Roughly 21 years back, a younger Nasreen had written, ‘In the name of religion, there has been bloodshed, disturbance and persecution.’ It was then, in 1993, that her celebrated novel Lajja was first published in Bengali. Bangladesh banned it soon after, condemning her to an exile that she has been fighting ever since. It’s been 20 years of Lajja, and Nasreen’s struggle for survival – literary, political, womanly. Marking the 20th anniversary of this seminal text, a fresh translation into English has been published by Penguin recently. Nasreen, who lives in South Delhi and often spends her evenings buying fish from Chittaranjan Park, couldn’t be happier. Her visa has been recently extended by the Indian government for another year. It’s a permanent battle as far as her domicile is concerned, but she’s not afraid to wage it. Bengal is out of bounds: fanatics want her head. But in the relative secular seclusion of South Delhi, Nasreen drowns her sorrows in a late night peg, snuggling along her cat Minoo. Also Read – ‘Playing Jojo was emotionally exhausting’Lajja came right in the heels of Babri Masjid demolition in Ayodhya. On 6 December 1992, RSS karsevaks brought down the 500-year-old mosque in the contested Ram Janmabhoomi, and the shadow of that historic tragedy fell on neighbouring Bangladesh. Lajja charted how the raging fire of communal anger swept through Dhaka as a Hindu family bore the brunt of the manic event. Translated by activist-turned-writer Anchita Ghatak, the new edition comes with updates. ‘This is like a documentary novel. There are fictional characters but is based on facts. Lajja has been a bestseller for a very long time. It has been published and translated in almost all Indian languages and also many foreign languages like French, German, Italian, Spanish, Dutch, etc,’ Nasreen was heard saying at the book launch. She has been dubbed ‘anti-Islamic’ by fringe lunatics of Bangladesh, particularly those hobnobbing with the Khaleda Zia-led Bangladesh Nationalist Party and the Jamaat. Also Read – Leslie doing new comedy special with NetflixShe wears it as a badge of honour, flaunting her atheism while declaring compassion for those in Gaza, Iraq, Syria, Lebanon, Afghanistan, Pakistan and of course Bangladesh. She says her support was for the late Maqbool Fida Hussain, who was compelled to spend his last days in Qatar. She openly bats for Iranian bloggers who took on the neurotic Ahmedinejad. Her other works such as Dwikhondito, Amar Meyebela, among others have been subjects of controversy. But her quips are often littered with seething irony: ‘If you don’t hurt people’s sentiments, you don’t need freedom of expression.’ Between The Covers is a weekly column on reading up and rating down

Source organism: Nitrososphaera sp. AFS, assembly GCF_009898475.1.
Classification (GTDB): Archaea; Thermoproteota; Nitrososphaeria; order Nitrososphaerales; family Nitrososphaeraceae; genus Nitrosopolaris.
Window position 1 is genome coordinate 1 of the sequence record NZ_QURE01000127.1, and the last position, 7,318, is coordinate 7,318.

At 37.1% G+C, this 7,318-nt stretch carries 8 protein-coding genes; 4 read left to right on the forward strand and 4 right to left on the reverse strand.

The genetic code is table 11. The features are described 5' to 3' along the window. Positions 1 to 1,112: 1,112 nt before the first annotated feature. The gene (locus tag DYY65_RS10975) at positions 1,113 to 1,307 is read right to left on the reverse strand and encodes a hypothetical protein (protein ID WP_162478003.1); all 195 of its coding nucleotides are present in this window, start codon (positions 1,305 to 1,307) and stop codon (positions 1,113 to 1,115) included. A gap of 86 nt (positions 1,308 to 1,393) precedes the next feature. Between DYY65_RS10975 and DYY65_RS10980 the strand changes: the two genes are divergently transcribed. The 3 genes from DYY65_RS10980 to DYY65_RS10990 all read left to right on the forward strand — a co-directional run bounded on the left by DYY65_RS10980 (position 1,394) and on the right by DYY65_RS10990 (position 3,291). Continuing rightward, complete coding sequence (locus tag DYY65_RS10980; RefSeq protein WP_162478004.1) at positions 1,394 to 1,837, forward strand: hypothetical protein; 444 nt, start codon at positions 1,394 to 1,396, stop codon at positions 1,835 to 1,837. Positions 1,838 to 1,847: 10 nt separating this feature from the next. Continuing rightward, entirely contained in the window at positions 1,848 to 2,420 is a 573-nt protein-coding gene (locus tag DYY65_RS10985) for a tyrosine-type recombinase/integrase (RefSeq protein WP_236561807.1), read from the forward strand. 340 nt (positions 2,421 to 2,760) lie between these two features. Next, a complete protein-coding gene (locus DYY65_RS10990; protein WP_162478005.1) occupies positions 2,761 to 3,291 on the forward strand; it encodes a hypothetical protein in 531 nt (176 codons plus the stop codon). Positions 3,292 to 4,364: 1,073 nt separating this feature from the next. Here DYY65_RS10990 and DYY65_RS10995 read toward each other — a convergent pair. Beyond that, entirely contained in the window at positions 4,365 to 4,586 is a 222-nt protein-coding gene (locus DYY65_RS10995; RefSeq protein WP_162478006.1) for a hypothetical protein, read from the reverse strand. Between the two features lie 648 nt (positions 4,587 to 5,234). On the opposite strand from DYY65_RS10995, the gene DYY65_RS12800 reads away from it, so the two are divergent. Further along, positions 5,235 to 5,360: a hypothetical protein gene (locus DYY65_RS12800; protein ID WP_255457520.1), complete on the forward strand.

TORONTO — Contiki has named James Marchant as its Global CEO with responsibility for the youth travel company’s global network of teams across Australia, New Zealand, the U.S., Canada, Europe, Latin America, Africa and Asia, developing and growing Contiki’s worldwide offering of 300+ epic, #NOREGRETS adventures.Marchant joins Contiki from Second Estates, where he was a Marketing, Loyalty and Strategy Consultant for the luxury holiday rental investment company, and from the board of Black Tomato, the luxury travel agency that he helped to conceive and develop in 2005. He is relocating from London to be based at Contiki’s head office in Geneva.Contiki recently launched its 2019 program with its inaugural Africa adventures, 21 new itineraries across Europe and the Middle East, as well as a new Iconic Essentials travel style that centres on providing maximum value for Millennial and Gen Z travellers.“I’m hugely excited to have joined Contiki,” said Marchant. “As a proud member of The Travel Corporation’s family of brands, Contiki has consistently been at the forefront of delivering incredible travel experiences to 18 to 35 olds, made possible by a very passionate and skilled team who are focussed on delighting our travellers.”More news: Sunwing to further boost Mazatlán service with new flights from OttawaMarchant takes over from Casper Urhammer, who was Contiki’s Global CEO from 2014 to 2018. Posted by Contiki has a new Global CEO << Previous PostNext Post >> Tags: Contiki, New Hires Tuesday, November 6, 2018 Share Travelweek Group